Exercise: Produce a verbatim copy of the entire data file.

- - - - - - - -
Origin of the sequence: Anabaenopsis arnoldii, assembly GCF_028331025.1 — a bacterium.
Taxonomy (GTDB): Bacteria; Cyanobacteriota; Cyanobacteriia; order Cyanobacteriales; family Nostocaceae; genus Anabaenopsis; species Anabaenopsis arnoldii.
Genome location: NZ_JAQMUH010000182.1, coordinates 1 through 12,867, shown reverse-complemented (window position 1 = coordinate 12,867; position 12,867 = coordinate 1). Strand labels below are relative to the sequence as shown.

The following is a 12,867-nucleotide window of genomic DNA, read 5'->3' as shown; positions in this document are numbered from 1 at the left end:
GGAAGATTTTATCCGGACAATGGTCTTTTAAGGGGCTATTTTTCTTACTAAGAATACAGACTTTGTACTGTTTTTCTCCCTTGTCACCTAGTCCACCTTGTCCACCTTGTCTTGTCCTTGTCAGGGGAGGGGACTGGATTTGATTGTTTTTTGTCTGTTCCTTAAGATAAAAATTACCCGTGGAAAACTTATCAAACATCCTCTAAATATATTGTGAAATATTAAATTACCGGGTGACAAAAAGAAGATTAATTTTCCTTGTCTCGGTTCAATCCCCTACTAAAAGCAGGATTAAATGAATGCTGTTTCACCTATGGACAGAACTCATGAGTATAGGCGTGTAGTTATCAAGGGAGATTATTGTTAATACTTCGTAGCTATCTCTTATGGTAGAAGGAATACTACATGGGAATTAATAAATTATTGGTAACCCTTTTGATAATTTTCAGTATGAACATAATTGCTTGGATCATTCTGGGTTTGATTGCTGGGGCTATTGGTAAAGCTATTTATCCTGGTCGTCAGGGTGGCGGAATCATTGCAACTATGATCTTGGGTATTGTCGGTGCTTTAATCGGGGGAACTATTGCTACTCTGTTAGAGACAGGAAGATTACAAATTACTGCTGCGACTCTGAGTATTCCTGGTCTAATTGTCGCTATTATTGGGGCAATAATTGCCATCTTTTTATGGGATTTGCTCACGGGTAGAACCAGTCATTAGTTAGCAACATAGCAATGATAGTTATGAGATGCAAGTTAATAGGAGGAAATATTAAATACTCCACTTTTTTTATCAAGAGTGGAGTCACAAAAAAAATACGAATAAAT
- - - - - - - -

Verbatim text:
Origin of the sequence: Anabaenopsis arnoldii, assembly GCF_028331025.1 — a bacterium.
Taxonomy (GTDB): Bacteria; Cyanobacteriota; Cyanobacteriia; order Cyanobacteriales; family Nostocaceae; genus Anabaenopsis; species Anabaenopsis arnoldii.
Genome location: NZ_JAQMUH010000182.1, coordinates 1 through 12,867, shown reverse-complemented (window position 1 = coordinate 12,867; position 12,867 = coordinate 1). Strand labels below are relative to the sequence as shown.

The following is a 12,867-nucleotide window of genomic DNA, read 5'->3' as shown; positions in this document are numbered from 1 at the left end:
GGAAGATTTTATCCGGACAATGGTCTTTTAAGGGGCTATTTTTCTTACTAAGAATACAGACTTTGTACTGTTTTTCTCCCTTGTCACCTAGTCCACCTTGTCCACCTTGTCTTGTCCTTGTCAGGGGAGGGGACTGGATTTGATTGTTTTTTGTCTGTTCCTTAAGATAAAAATTACCCGTGGAAAACTTATCAAACATCCTCTAAATATATTGTGAAATATTAAATTACCGGGTGACAAAAAGAAGATTAATTTTCCTTGTCTCGGTTCAATCCCCTACTAAAAGCAGGATTAAATGAATGCTGTTTCACCTATGGACAGAACTCATGAGTATAGGCGTGTAGTTATCAAGGGAGATTATTGTTAATACTTCGTAGCTATCTCTTATGGTAGAAGGAATACTACATGGGAATTAATAAATTATTGGTAACCCTTTTGATAATTTTCAGTATGAACATAATTGCTTGGATCATTCTGGGTTTGATTGCTGGGGCTATTGGTAAAGCTATTTATCCTGGTCGTCAGGGTGGCGGAATCATTGCAACTATGATCTTGGGTATTGTCGGTGCTTTAATCGGGGGAACTATTGCTACTCTGTTAGAGACAGGAAGATTACAAATTACTGCTGCGACTCTGAGTATTCCTGGTCTAATTGTCGCTATTATTGGGGCAATAATTGCCATCTTTTTATGGGATTTGCTCACGGGTAGAACCAGTCATTAGTTAGCAACATAGCAATGATAGTTATGAGATGCAAGTTAATAGGAGGAAATATTAAATACTCCACTTTTTTTATCAAGAGTGGAGTCACAAAAAAAATACGAATAAAT